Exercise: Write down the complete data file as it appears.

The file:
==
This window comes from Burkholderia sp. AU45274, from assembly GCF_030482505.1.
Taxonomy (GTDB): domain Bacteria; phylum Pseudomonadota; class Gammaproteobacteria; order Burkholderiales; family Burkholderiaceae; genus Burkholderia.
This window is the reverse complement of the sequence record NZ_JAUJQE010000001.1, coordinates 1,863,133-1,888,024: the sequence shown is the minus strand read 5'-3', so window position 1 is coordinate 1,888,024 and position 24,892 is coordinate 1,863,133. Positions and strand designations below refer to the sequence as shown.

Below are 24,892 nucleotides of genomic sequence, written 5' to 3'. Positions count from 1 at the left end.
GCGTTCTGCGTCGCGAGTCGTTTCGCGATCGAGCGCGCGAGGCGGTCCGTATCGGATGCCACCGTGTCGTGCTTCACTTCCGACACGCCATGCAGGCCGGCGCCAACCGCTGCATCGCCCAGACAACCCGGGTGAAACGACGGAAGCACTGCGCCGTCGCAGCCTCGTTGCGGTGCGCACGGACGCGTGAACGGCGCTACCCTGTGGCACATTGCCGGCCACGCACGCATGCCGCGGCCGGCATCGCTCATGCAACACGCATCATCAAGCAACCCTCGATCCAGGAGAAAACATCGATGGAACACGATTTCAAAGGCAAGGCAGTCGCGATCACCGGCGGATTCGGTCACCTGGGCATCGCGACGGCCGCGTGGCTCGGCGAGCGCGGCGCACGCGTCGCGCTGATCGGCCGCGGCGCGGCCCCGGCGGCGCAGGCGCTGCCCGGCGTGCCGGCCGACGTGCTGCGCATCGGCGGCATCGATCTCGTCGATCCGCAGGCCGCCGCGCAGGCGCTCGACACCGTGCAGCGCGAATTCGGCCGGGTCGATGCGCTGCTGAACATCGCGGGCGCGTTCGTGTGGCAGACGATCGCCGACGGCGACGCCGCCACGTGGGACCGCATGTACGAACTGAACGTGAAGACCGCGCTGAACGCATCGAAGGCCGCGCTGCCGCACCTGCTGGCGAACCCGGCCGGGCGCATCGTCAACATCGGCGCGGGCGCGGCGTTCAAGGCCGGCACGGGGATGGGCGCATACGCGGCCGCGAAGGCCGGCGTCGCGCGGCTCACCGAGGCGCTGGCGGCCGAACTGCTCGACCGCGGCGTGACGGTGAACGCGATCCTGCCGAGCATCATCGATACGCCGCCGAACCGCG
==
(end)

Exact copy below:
This window comes from Burkholderia sp. AU45274, from assembly GCF_030482505.1.
Taxonomy (GTDB): domain Bacteria; phylum Pseudomonadota; class Gammaproteobacteria; order Burkholderiales; family Burkholderiaceae; genus Burkholderia.
This window is the reverse complement of the sequence record NZ_JAUJQE010000001.1, coordinates 1,863,133-1,888,024: the sequence shown is the minus strand read 5'-3', so window position 1 is coordinate 1,888,024 and position 24,892 is coordinate 1,863,133. Positions and strand designations below refer to the sequence as shown.

Below are 24,892 nucleotides of genomic sequence, written 5' to 3'. Positions count from 1 at the left end.
GCGTTCTGCGTCGCGAGTCGTTTCGCGATCGAGCGCGCGAGGCGGTCCGTATCGGATGCCACCGTGTCGTGCTTCACTTCCGACACGCCATGCAGGCCGGCGCCAACCGCTGCATCGCCCAGACAACCCGGGTGAAACGACGGAAGCACTGCGCCGTCGCAGCCTCGTTGCGGTGCGCACGGACGCGTGAACGGCGCTACCCTGTGGCACATTGCCGGCCACGCACGCATGCCGCGGCCGGCATCGCTCATGCAACACGCATCATCAAGCAACCCTCGATCCAGGAGAAAACATCGATGGAACACGATTTCAAAGGCAAGGCAGTCGCGATCACCGGCGGATTCGGTCACCTGGGCATCGCGACGGCCGCGTGGCTCGGCGAGCGCGGCGCACGCGTCGCGCTGATCGGCCGCGGCGCGGCCCCGGCGGCGCAGGCGCTGCCCGGCGTGCCGGCCGACGTGCTGCGCATCGGCGGCATCGATCTCGTCGATCCGCAGGCCGCCGCGCAGGCGCTCGACACCGTGCAGCGCGAATTCGGCCGGGTCGATGCGCTGCTGAACATCGCGGGCGCGTTCGTGTGGCAGACGATCGCCGACGGCGACGCCGCCACGTGGGACCGCATGTACGAACTGAACGTGAAGACCGCGCTGAACGCATCGAAGGCCGCGCTGCCGCACCTGCTGGCGAACCCGGCCGGGCGCATCGTCAACATCGGCGCGGGCGCGGCGTTCAAGGCCGGCACGGGGATGGGCGCATACGCGGCCGCGAAGGCCGGCGTCGCGCGGCTCACCGAGGCGCTGGCGGCCGAACTGCTCGACCGCGGCGTGACGGTGAACGCGATCCTGCCGAGCATCATCGATACGCCGCCGAACCGCG